Faucet manufacturers use faucets made of stainless steel, special brass alloys or plastic that comply with the lead-free standard to make them AB1953-compliant faucets.

Replacement parts such as valves or fittings that get exposed to potable water should likewise meet the required lead-free standard for everyone’s good health and safety.

Top Brands Compliant with AB1953

The following brands have passed stringent testing procedures and certification for health-related health risks and safety meeting the requirements of A.N.F. Standard 60:

American Standard faucets have been lead-free since 2009 after investing in low-lead brass casting technology more than 25 years ago. Other top brands that are AB1953-compliant are Brasstech faucets, Moen faucets, Groundwater faucets and Faucetu faucet. Check out faucetu.com for more information.

lead free drinking faucets

Installing Your AB1953 Faucet

Step-by-Step Installation Guide

Vessel Installation

1. Choose your desired location for your sink and faucet.
Take into consideration the faucet’s water flow when marking the location of the sink’s hole and faucet base.

2. Drill a hole in the countertop for the sink’s drain opening using a 1 5/8″ drill bit.

3. Fix the vessel sink on top of the counter making sure there is no gap. If you want to lower the height of the sink, simply widen the hole. Use a blob of clear silicone to seal the sink to the counter.

4. Use a level to reach the vessel’s right balance. Then, you can install the drain.

5. Attach the vessel to the counter using the fastener on the drain. Tighten with the hand so that you can avoid overtightening the drain assembly.

6. Then clean the surface with warm water, non-abrasive soap and washcloth.

Faucet Installation

1. Turn off the hot and cold water supply lines underneath the sink so the water doesn’t run through the pipes.

2. Attach the pipe to the faucet by screwing with the O-ring located at the faucet base. Secure the hot and cold flexible hoses through the water supply holes beneath the faucet.

3. Slowly lower the faucet into the hole.

4. Insert the rubber washer and 1.5-inch metal washer into the pipe and tighten the fastener.

5. Secure the flexible hose to the supply line. Attach the right flexible hose to the cold water supply line and the left flexible hose to the hot water supply line then tighten them.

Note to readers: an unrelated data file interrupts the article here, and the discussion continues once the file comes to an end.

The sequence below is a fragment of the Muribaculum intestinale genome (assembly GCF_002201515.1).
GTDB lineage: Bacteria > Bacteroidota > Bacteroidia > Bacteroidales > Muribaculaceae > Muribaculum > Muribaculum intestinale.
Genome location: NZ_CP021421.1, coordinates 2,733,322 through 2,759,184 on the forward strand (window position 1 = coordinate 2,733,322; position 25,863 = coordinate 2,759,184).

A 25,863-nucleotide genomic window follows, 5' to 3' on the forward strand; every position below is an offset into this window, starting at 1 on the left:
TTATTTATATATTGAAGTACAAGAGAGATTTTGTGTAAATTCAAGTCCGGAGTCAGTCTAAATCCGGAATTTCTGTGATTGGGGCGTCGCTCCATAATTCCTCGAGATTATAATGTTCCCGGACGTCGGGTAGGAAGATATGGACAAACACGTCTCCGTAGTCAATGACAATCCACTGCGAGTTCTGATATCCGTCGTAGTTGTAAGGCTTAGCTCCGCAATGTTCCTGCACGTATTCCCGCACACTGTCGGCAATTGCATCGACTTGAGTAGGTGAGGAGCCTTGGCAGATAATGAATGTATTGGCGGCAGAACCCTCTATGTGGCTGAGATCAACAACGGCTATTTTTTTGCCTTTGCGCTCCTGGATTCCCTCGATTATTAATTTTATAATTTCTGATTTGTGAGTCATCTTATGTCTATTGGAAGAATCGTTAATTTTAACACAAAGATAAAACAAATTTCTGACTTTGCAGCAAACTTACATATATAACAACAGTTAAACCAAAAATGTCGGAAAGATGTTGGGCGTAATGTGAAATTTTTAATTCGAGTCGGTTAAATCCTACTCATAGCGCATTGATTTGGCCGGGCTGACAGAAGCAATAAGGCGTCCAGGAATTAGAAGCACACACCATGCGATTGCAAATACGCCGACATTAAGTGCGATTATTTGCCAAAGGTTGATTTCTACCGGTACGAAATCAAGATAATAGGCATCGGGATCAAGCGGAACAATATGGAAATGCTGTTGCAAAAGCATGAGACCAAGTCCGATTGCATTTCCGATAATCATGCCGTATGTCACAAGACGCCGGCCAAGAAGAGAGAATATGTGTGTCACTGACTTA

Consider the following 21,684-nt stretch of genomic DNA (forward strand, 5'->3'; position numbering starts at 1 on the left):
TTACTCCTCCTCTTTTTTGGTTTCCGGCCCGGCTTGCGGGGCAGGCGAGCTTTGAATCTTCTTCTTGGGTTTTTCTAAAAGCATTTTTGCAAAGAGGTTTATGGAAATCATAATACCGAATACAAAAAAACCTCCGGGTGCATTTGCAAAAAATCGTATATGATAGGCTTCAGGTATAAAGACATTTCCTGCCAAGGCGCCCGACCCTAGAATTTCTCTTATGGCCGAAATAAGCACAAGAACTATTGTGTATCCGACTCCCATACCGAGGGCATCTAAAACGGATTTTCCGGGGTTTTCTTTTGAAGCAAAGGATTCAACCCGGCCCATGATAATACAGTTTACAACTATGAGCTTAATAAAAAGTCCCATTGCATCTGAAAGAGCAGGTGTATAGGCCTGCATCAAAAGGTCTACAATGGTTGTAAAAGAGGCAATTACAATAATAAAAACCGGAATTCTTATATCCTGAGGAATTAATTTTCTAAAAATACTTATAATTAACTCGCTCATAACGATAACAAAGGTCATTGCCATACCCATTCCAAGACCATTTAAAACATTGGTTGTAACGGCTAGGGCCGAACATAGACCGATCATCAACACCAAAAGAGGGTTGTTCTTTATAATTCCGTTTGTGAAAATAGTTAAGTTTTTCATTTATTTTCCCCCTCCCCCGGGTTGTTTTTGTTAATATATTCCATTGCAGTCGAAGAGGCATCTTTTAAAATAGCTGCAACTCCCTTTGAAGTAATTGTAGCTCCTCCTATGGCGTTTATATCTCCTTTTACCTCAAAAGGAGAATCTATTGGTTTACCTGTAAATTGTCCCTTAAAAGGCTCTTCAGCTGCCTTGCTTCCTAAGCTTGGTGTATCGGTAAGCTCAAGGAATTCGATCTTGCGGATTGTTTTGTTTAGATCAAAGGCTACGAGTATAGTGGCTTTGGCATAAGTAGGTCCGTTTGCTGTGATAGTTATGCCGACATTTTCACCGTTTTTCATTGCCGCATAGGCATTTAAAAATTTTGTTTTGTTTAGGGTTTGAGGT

6. Open wide the faucet’s handle or lever. Then, slowly turn on the hot and cold water supply underneath the sink for 2 minutes until the air pockets are released from the pipes.

health benefits

Common Installation Mistakes to Avoid

1.Ensure the correct PSI on the water pressure before installing the faucet. If the water pressure is too low, consider making use of a booster pump. On the other hand, if the water pressure is high, it can cause water leaks and damage the faucet in the long run.

2. Before starting, turn off the water supply under the sink or the main water supply to avoid flooding.

3. Be prepared with the right tools, and specific installation procedures according to the manual. Read it thoroughly before installing. Regular tools needed are Teflon tape, adjustable wrench, basin wrench, screwdriver, plumber’s putty or silicone sealant, and flashlight.

4. Make sure that the washers, nuts, and gaskets fit the sinkhole to avoid water leaks and loose fittings.

5. Thoroughly clean the pipe ends before installing the new faucet. Likewise, ensure that everything is clean as you go. Remove any thread seal tape remaining as well as old plumber’s putty.

6. Don’t overtighten connections because it can crack the sink surfaces.

7. Ensure that threaded connections are well-sealed and free from leaks. Use 2-3 layers of Teflon tape on sink inlet threads before attaching the supply lines.

Maintaining Your AB1953 Faucet

Cleaning Tips

To clean a stainless steel faucet, dilute white vinegar into water at 1:10 ratio. Then spray it on the faucet assembly. Rinse with clean water and wipe with a microfiber cloth to completely remove any traces of vinegar that might tarnish the finish.

(Tip: The acid in vinegar is not recommended for use in natural stone surfaces and other types of faucet materials.)

To remove calcium deposits from your faucet, mix vinegar and baking soda to make a paste. Then, scrub the mixture on the calcium deposits using a cloth.

Troubleshooting Common Issues

Keeping a periodic check-up and maintenance of faucets for leaks, cleaning aerators, applying lubricants to faucet’s handles, and replacing worn parts like the faucet stem, O-ring or valve seat can keep problems at bay.

When water is not coming out from a motion sensor faucet, chances are the membrane of the solenoid valve needs to be cleaned or replaced.

Another cause could be an exhausted battery due to a faulty sensor that needs replacement. Usually, the battery voltage is very low at 0-4V, which causes a short circuit in the sensor or the cable is causing too much power consumption. The battery should last many years.